US culture envoy backs Indonesian culinary heritage preservation project

Lee Satterfield, Assistant Secretary of State, Office of Educational and Cultural Affairs, and Mei Batubara, Pusaka Rasa Nusantara, at the U.S. Embassy Pusaka Rasa Nusantara luncheon on September 14. (Photo: State Department/Budi Sudarmo)

YOGYAKARTA, INDONESIA – On September 14 in Yogyakarta, Lee Satterfield, Undersecretary of the Bureau of Education and Cultural Affairs of the United States Department of State, joined representatives of the Indonesian arts and education community at a gala luncheon organized by the United States Embassy to celebrate American support for the preservation of Indonesian heritage. The event centered around a US-funded culinary heritage project and featured traditional recipes and local ingredients collected by the team leading a historic effort to preserve Indonesia’s diverse culinary heritage and food traditions. The multi-year ‘Pusaka Rasa Nusantara’ project led by the Nusa Gastronomy Foundation is funded by the U.S. Embassy Jakarta through the Ambassador’s Fund for Cultural Preservation Program (AFCP).

The AFCP supports projects aimed at preserving a wide range of cultural heritage, including historic buildings, archaeological sites, ethnographic objects, paintings, manuscripts, indigenous languages ​​and other forms of traditional cultural expression. Since its creation, the Fund has supported more than 900 cultural preservation projects in more than 200 countries. Since 2001, nine projects in Indonesia have been funded, including training in the preservation of manuscripts for the palaces of Surakarta and Yogyakarta (2001), the restoration of architectural glass works of art at the Bandung Institute of Technology (2006), the conservation of megalithic status in Central Sulawesi (2010), and the restoration of the heritage building Tjong A Fie Mansion in Medan, North Sumatra (2014).

Assistant Secretary Satterfield highlighted the importance of preserving and connecting cultures at the event saying, “Today we celebrate the foods that have fueled a culture and a people for generations. Through the Ambassadors Fund for Cultural Preservation, the United States and its local partners can now document and share these culinary traditions with future generations of Indonesians and the global community.

Indonesia has over 1,340 tribes with their own unique recipes. Many are forgotten due to mass food production and reliance on oral traditions to pass down recipes from generation to generation. Under the current AFCP project, the Nusa Indonesian Gastronomy Foundation preserves Indonesia’s culinary heritage and traditional practices by documenting indigenous recipes, conserving culinary practices, recipes and traditions that underpin diverse cultural identities from Indonesia. The project also aims to empower local women business owners and highlight the connection between local food traditions and sustainable agricultural practices. Pusaka Rasa Nusantara is the first project in AFCP’s 20-year history to focus specifically on the preservation of culinary heritage and food traditions.

The Pusaka Rasa Nusantara team partners with ministries, local governments, national and local media, foodies, local communities, influencers and food enthusiasts. The team’s new ‘Penjaga Rasa’ community is a place where keepers of traditional recipes can share their stories and challenges. Pusaka Rasa Nusantara’s research has so far taken the team across the archipelago with trips to Sula, Yogyakarta and Padang, and locations for upcoming trips include Sumba, Kalimantan, Belitung.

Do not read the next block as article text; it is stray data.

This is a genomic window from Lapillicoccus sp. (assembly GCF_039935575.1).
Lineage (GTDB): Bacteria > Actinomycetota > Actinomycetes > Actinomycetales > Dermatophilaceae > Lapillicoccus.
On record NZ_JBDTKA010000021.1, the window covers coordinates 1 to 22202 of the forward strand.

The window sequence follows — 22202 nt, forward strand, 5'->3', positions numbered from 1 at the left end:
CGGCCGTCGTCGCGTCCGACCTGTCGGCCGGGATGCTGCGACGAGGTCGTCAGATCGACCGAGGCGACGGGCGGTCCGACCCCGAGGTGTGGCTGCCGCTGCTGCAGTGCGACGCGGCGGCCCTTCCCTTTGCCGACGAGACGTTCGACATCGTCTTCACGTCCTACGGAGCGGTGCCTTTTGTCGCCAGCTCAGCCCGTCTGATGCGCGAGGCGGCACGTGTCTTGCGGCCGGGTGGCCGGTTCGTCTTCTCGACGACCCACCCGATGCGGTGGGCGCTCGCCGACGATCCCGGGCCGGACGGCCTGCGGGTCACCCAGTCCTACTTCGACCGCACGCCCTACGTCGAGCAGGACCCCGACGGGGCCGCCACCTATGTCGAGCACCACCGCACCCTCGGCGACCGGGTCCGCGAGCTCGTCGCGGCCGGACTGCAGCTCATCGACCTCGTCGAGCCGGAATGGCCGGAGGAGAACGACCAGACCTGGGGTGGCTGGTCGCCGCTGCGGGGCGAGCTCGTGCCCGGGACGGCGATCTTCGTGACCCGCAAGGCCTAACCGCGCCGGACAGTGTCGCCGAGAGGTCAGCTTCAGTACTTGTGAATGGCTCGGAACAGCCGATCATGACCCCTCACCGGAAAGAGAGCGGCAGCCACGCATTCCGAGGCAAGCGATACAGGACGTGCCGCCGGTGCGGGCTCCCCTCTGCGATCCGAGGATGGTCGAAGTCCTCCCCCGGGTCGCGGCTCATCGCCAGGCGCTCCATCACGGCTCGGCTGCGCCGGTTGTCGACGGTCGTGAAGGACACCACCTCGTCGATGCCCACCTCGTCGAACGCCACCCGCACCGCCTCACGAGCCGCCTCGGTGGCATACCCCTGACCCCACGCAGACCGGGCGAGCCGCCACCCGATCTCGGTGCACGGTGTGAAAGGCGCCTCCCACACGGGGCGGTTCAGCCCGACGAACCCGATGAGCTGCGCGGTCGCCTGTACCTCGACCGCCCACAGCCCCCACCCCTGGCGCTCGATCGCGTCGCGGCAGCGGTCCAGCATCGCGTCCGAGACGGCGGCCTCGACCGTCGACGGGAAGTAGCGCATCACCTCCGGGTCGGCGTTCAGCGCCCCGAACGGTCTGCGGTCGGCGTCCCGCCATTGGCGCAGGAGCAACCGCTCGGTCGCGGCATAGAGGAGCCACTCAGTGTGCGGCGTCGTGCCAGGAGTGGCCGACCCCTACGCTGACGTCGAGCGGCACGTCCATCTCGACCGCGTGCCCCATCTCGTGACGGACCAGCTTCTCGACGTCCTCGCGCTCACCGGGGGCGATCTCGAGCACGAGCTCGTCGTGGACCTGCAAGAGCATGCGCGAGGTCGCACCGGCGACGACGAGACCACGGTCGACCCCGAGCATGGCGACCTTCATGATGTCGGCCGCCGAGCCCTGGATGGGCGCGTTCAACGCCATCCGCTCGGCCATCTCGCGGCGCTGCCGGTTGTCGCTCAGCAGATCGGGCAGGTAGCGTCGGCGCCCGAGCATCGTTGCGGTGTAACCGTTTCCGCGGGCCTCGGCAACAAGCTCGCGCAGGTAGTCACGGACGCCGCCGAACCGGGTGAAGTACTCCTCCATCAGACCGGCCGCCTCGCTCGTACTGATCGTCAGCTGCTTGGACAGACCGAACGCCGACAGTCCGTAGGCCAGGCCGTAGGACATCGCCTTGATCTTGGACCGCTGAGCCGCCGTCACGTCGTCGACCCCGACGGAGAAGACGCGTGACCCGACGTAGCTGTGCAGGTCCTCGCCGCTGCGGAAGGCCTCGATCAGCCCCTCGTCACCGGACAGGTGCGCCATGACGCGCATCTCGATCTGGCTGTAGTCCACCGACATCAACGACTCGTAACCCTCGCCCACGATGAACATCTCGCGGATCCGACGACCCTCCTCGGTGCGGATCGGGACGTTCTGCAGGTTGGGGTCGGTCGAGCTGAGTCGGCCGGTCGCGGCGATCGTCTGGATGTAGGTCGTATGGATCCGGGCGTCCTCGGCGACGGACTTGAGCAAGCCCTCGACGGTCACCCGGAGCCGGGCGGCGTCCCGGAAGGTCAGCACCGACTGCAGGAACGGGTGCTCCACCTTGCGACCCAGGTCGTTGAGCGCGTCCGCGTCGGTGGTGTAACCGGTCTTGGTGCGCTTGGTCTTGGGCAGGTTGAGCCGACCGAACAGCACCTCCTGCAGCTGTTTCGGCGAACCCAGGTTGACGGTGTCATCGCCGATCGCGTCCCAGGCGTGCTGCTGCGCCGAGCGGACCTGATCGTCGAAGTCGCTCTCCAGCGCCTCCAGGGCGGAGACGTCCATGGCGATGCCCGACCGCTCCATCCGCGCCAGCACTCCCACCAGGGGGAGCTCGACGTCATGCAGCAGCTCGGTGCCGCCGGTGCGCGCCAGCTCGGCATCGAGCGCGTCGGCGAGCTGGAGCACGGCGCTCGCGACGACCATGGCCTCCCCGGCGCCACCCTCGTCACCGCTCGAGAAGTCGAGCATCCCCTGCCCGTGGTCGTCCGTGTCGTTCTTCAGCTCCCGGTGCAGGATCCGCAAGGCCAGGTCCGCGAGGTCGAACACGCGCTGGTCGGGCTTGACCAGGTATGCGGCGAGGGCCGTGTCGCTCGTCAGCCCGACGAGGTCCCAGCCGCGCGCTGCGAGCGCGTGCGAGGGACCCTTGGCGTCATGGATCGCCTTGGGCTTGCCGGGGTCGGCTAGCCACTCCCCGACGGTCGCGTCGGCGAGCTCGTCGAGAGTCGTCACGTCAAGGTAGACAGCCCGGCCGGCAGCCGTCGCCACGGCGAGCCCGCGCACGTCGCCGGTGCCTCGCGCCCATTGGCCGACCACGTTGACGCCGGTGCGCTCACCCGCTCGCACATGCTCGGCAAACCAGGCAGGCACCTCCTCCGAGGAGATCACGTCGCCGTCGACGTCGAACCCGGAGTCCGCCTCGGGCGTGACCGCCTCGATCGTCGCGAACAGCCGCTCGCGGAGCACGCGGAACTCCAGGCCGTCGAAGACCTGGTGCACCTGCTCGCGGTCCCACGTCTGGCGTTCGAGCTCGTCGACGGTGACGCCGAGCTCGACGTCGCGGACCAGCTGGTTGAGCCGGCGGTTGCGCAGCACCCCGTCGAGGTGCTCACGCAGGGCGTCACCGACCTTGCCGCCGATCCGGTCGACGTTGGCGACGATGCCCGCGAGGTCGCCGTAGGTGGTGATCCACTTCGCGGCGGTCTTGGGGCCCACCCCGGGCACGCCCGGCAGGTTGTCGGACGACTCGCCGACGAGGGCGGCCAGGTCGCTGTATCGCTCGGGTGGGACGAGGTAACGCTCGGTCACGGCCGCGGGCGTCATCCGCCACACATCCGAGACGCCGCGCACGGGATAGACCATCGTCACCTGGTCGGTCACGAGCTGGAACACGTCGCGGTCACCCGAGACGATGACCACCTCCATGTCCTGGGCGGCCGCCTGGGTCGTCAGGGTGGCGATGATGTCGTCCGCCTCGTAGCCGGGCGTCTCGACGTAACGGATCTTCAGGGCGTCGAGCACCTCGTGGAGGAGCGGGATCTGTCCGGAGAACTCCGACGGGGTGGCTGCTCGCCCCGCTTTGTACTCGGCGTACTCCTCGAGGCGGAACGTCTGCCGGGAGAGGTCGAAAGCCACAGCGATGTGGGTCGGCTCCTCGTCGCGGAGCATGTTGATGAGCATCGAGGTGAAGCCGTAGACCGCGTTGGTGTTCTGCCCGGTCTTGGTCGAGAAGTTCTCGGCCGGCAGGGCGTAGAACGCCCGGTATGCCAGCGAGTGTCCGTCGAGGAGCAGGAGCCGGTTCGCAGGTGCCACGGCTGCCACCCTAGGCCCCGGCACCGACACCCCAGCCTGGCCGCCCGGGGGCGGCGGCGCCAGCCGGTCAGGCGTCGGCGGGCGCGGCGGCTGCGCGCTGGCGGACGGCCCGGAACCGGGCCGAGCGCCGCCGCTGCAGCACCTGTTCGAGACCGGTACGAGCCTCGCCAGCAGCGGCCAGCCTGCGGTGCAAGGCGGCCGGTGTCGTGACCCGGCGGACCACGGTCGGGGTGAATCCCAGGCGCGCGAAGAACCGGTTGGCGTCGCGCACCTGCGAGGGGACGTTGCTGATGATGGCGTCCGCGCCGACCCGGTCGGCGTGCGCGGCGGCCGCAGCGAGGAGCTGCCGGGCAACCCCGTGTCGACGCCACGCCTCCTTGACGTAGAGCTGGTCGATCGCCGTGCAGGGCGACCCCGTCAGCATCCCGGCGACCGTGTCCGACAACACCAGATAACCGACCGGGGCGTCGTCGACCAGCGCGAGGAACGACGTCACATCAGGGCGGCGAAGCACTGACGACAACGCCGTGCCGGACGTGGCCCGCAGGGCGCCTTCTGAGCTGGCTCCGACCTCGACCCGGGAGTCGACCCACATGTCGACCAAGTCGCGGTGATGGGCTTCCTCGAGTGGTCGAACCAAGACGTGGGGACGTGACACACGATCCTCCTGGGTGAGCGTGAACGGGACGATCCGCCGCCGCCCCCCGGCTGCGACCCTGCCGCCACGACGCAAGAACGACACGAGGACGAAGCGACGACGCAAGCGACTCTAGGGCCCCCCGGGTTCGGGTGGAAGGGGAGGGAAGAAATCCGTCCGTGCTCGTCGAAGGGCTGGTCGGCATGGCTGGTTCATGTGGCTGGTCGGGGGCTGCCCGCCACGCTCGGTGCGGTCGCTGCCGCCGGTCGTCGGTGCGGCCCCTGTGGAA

The U.S. Embassy and the Nusa Gastromony Foundation launched Pusaka Rasa Nusantara in November 2021, in partnership with the General Directorate of Culture, Ministry of Culture and Education, as part of Pekan Kebudayaan Nasional. At the launch, Ambassador Kim said, “As we build back better after the COVID-19 pandemic, we celebrate those essential elements of our lives that sustain and nurture us – and how humans express their identities while meeting our basic needs. .”

The September 14 gala in Yogyakarta also featured performances by well-known Indonesian alumni of U.S. government exchanges and programs:

  • Peni Candra Riniwho received a OneBeat Accelerator Fellowship following his 2014 participation in the OneBeat Exchange for his project “Kinanthi Kunci Ati”, a series of original compositions and arrangements of traditional gamelan music written for string quartet.
  • Papermoon Puppet Theaterparticipants in the US-sponsored Center Stage program in 2012, who are based in Yogyakarta and use puppets to create multimedia performances that spark dialogue between audiences and performers.
  • Nalitaria Yogyakarta-based inclusive dance organization that grew out of a 2013 U.S. Embassy workshop, and helps members of the disability community come together and express their creativity through dance.
72 hours of sous vide American beef ribs smoked and served with Sambal Kedondong from Sula Island (Photo: State Dept./Budi Sudarmo)
Shrimp with Jruek Durien, Acehnese Fermented Durian Vinaigrette (Photo: State Department/Budi Sudarmo)
Ikan Kuah Kuning with Papeda, fish in yellow soup with sago porridge from Halmahera (Photo: State Dept./Budi Sudarmo)
Peni Candra Rini, alumnus of the 2014 US State Department-sponsored OneBeat program and accomplished Sindhen singer and songwriter (Photo: State Department/Budi Sudarmo)
Nalitari, an inclusive dance community founded following a US DanceAbility workshop in 2013 (Photo: State Department/Budi Sudarmo)
Pappermoon Puppetry, alumni of the 2012 Center Stage program (Photo: State Department/Budi Sudarmo)